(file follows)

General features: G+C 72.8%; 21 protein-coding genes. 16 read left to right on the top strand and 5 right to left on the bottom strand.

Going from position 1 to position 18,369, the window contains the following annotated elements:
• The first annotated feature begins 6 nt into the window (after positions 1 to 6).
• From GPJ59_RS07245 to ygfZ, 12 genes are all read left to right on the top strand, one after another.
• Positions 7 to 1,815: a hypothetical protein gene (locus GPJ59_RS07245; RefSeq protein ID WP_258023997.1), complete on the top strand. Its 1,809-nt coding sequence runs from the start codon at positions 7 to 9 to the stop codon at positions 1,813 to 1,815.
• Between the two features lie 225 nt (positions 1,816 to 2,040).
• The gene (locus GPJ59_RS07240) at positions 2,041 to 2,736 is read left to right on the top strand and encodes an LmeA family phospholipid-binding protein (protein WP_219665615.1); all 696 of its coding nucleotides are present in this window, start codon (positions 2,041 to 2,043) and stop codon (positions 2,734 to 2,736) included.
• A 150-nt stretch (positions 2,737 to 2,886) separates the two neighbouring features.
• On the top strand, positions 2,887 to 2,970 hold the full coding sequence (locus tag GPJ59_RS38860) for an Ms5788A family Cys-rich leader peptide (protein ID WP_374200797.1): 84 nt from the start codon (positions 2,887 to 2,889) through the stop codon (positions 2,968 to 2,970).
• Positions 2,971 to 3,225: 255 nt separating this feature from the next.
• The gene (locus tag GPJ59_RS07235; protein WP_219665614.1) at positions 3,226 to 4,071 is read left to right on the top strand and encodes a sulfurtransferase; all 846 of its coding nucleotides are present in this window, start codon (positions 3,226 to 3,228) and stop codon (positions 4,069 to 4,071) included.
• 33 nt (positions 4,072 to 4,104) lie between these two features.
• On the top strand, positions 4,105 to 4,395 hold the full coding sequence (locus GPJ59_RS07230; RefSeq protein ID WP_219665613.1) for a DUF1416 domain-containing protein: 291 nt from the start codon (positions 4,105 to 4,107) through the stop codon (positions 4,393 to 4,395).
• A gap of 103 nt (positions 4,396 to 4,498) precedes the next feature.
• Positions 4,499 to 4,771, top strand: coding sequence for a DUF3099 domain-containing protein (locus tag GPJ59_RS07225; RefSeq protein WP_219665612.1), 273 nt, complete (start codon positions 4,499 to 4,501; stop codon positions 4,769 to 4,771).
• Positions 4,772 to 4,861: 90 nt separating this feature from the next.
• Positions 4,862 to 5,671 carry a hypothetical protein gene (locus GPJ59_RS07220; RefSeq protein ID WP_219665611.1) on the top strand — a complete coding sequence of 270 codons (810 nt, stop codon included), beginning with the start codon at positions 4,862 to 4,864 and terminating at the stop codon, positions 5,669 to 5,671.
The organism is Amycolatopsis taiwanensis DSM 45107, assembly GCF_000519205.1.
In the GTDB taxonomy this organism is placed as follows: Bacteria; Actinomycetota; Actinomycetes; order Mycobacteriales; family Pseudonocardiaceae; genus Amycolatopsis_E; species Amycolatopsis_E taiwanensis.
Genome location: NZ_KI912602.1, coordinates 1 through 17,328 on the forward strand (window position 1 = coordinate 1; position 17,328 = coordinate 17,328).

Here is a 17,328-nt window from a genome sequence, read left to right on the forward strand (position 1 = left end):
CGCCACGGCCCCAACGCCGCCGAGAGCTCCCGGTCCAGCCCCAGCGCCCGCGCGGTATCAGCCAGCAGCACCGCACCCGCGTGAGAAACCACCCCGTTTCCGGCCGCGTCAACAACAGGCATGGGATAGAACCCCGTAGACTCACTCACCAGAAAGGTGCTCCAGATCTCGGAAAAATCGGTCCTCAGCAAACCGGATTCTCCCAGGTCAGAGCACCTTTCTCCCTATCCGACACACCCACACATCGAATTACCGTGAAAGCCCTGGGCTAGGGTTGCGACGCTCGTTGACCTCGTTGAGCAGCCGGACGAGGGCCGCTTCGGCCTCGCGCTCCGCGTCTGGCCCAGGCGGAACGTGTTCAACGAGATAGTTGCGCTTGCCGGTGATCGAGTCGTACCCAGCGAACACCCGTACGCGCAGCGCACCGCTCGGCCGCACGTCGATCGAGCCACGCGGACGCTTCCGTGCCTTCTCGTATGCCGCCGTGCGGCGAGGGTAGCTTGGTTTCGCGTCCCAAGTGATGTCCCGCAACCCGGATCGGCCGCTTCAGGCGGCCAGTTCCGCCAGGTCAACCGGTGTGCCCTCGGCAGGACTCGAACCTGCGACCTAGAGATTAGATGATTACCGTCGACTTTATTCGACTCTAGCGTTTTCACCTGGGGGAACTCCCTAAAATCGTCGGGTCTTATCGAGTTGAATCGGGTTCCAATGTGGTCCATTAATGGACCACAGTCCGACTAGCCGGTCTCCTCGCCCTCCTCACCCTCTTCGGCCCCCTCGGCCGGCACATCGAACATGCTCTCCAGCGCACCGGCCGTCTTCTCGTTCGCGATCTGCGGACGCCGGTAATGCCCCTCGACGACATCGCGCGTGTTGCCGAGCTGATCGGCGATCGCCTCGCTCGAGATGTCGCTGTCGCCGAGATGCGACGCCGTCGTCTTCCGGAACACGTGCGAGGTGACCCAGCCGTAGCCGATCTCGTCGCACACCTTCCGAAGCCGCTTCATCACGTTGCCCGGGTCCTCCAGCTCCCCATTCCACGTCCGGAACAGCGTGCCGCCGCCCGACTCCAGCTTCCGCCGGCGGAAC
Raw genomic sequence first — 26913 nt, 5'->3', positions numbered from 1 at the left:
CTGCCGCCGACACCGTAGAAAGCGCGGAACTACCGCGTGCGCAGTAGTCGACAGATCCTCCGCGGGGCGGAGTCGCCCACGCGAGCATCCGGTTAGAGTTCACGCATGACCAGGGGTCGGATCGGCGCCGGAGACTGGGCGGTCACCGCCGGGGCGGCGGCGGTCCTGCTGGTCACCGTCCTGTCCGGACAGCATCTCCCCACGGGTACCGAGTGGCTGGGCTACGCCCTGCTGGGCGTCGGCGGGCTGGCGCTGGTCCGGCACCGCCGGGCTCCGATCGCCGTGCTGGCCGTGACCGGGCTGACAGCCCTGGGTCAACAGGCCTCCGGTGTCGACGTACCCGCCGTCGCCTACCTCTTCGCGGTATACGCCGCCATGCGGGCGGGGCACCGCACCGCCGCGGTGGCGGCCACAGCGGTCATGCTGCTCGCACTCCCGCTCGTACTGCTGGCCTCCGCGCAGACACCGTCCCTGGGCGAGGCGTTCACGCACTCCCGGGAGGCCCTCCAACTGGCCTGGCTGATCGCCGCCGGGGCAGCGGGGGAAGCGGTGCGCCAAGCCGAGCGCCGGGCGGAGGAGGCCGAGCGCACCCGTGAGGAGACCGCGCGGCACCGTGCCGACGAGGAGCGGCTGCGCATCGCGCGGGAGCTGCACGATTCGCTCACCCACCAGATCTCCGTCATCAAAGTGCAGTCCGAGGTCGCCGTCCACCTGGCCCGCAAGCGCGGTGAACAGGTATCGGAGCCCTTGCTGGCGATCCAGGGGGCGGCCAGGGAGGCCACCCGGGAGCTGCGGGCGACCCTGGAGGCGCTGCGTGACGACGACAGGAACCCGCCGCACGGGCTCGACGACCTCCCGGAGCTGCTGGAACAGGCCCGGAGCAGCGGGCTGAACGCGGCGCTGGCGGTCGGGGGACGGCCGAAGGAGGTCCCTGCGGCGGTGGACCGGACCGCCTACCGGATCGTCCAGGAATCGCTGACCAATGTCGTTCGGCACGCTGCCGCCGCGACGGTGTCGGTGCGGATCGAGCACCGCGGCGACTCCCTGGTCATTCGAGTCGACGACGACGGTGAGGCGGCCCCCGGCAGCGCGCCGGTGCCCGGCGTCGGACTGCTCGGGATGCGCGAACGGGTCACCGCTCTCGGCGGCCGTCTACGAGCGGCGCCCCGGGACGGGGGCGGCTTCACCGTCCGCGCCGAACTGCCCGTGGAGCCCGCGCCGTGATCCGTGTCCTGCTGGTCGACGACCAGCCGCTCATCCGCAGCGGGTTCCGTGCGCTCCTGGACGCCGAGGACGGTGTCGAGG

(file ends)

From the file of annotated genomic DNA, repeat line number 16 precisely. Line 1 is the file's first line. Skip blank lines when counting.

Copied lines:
• Positions 4,772 to 4,861: 90 nt separating this feature from the next.